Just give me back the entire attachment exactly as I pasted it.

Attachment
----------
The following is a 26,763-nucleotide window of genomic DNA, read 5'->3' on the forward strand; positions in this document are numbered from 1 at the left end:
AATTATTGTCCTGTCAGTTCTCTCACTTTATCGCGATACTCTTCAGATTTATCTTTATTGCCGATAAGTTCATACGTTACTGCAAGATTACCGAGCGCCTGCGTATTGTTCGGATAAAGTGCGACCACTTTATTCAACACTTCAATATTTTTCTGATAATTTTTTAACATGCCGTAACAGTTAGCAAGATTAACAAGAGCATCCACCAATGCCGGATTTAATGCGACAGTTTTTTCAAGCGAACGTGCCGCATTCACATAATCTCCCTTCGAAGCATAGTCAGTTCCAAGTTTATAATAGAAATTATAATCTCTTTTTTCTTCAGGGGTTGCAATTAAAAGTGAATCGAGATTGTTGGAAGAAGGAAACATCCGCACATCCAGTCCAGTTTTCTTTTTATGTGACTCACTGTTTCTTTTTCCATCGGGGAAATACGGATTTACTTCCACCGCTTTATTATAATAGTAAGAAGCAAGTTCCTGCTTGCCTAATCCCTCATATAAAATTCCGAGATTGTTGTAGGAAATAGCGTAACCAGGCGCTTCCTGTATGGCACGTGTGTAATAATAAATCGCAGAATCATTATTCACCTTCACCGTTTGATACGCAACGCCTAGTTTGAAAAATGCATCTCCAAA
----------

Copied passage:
The following is a 26,763-nucleotide window of genomic DNA, read 5'->3' on the forward strand; positions in this document are numbered from 1 at the left end:
AATTATTGTCCTGTCAGTTCTCTCACTTTATCGCGATACTCTTCAGATTTATCTTTATTGCCGATAAGTTCATACGTTACTGCAAGATTACCGAGCGCCTGCGTATTGTTCGGATAAAGTGCGACCACTTTATTCAACACTTCAATATTTTTCTGATAATTTTTTAACATGCCGTAACAGTTAGCAAGATTAACAAGAGCATCCACCAATGCCGGATTTAATGCGACAGTTTTTTCAAGCGAACGTGCCGCATTCACATAATCTCCCTTCGAAGCATAGTCAGTTCCAAGTTTATAATAGAAATTATAATCTCTTTTTTCTTCAGGGGTTGCAATTAAAAGTGAATCGAGATTGTTGGAAGAAGGAAACATCCGCACATCCAGTCCAGTTTTCTTTTTATGTGACTCACTGTTTCTTTTTCCATCGGGGAAATACGGATTTACTTCCACCGCTTTATTATAATAGTAAGAAGCAAGTTCCTGCTTGCCTAATCCCTCATATAAAATTCCGAGATTGTTGTAGGAAATAGCGTAACCAGGCGCTTCCTGTATGGCACGTGTGTAATAATAAATCGCAGAATCATTATTCACCTTCACCGTTTGATACGCAACGCCTAGTTTGAAAAATGCATCTCCAAA